Everyone has their own ways to cope with grief and none of us are the same. What works for one, might not work for another. But here are 10 of the best and most positive ways that I have found works for me and for many of the people I have helped.
(Elizabeth Postle, author of this site was a nurse, and health practicioner for 45 years).
When the going gets tough, the tough get going............
There is a funeral to arrange. Are you going to let the funeral directors do it all for you? Do what you think your loved one would have wanted. Keeping busy helps. Think about your loved one. Do it for them, not yourself. Choose the service or celebration they would have wanted. Find some lovely music, some comforting and uplifting poems. Make it a beautiful and memorable occasion – a celebration of their life, rather than a sad and sombre funeral.
You decide. Opt out and you may regret it later. It would be so easy to sit in the corner and wallow in self-pity, but this is your loved one. Get on with it. Do it for them.
Talk over what’s going to happen. Discuss what the loved one would have wanted. It takes your mind off yourself, eases the pain. Organise the caterers, the flowers. Choose something really special to make the day a lovely memorial.
“What role was there for me to play now? I was a widow on an empty stage. My next role was one I would have to write myself.” Virginia Lloyd
It’s very easy to go into self-pity mode. It helps no one, especially you. Yes, have a cry when a lovely letter or note of sympathy arrives. But, plan your days, work out what needs doing. You will be amazed at how quickly the days go by when you keep yourself occupied and busy.
You may be on the verge of tears a lot of the time. So what? Or you may be so numb with shock that you feel like you are on auto-pilot for months. You might not be able to cry. It’s all normal.
You may suffer a lack of confidence or an attack of anxiety even if you were previously a very confident organised person. Take each day at a time, organise your affairs slowly and your confidence will return. Read about coping with grief anxiety.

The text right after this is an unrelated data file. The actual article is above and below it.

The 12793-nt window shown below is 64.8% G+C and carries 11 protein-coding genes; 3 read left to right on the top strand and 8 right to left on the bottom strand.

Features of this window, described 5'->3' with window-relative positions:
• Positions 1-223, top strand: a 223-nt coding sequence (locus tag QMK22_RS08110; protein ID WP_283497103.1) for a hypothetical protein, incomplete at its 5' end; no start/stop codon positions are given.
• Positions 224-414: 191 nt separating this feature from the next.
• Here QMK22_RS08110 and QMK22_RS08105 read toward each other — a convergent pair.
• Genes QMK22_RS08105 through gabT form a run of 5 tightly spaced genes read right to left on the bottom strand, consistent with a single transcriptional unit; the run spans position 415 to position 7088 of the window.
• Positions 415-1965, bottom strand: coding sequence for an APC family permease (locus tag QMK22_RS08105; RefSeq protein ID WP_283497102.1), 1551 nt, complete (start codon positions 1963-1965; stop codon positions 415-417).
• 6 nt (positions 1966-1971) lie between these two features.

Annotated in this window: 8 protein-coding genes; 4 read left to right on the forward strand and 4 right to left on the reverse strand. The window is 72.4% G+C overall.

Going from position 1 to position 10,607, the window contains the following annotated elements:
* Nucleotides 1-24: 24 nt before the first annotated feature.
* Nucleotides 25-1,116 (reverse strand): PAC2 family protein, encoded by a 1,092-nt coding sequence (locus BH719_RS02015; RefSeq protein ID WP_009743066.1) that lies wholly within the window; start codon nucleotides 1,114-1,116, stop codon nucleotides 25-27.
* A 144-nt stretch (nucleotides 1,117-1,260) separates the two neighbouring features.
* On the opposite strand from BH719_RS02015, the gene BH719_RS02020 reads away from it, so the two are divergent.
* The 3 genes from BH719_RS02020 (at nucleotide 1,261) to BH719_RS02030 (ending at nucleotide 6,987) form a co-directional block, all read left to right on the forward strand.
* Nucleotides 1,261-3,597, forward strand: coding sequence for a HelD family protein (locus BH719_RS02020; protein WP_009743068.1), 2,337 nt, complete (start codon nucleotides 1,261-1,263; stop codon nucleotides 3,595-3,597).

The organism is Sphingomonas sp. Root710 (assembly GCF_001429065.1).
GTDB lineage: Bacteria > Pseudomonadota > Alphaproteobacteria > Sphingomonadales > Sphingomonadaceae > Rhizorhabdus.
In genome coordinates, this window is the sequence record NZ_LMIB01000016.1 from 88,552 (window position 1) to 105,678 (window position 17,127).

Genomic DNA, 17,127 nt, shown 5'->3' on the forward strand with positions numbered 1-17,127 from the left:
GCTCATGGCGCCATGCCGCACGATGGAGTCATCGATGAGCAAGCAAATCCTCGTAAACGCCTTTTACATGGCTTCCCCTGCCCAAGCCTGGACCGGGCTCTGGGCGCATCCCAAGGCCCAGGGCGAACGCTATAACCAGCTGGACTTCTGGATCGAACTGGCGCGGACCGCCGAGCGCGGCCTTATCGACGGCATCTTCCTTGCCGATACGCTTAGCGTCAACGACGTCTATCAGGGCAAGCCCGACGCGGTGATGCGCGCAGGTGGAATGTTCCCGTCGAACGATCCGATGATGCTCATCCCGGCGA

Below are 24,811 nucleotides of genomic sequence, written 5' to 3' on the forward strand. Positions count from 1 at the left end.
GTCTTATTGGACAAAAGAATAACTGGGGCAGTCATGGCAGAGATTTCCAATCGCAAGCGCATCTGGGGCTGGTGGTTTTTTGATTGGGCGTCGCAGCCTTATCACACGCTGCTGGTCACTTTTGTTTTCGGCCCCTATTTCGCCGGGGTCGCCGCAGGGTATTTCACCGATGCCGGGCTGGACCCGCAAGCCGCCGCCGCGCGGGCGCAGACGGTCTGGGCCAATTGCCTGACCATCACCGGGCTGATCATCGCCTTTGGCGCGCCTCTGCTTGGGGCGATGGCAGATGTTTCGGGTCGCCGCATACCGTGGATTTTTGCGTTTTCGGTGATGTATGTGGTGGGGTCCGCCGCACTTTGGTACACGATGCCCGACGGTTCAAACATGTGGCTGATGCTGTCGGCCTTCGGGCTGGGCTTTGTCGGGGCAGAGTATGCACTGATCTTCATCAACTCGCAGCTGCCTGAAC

Whatever happens to you, keep a list of things to do each day. Keep busy with family, friends, groups you belong to, or even join a new group. Organise outings.
One of the best ways to cope with grief is to get plenty of sleep. It may be easier said than done though. While some may want to sleep all the time, others may find it really difficult.
Try to get plenty of sleep, but don’t be afraid of lying awake remembering. Try to direct your thoughts to the happy times. Have a glass of milk and a banana and drift off again. Be wary of reaching for the sleeping pills too soon. They might make you feel like a zombie and slow down the natural process of grieving.
You may be awake at night. Read, make a cuppa, write emails to friends or write in a journal or diary. You can get to sleep again later or have an afternoon nap. Try not to worry about a change in sleep pattern and don’t focus on negative thoughts when you are awake in the night.
“Laughing is our window into sanity”. Stephanie Ericsson
There will be tears, but many laughs too.
Some people think it is disrespectful to a lost loved one to laugh. Don’t take any notice of them. Surely the loved one would want you to be happy not sad. Allow yourself time to have fun again.
Laugh with friends, don’t allow the self pities in – this is not fair to your loved one who would want you to cope and be happy. It’s not fair on your family and friends either.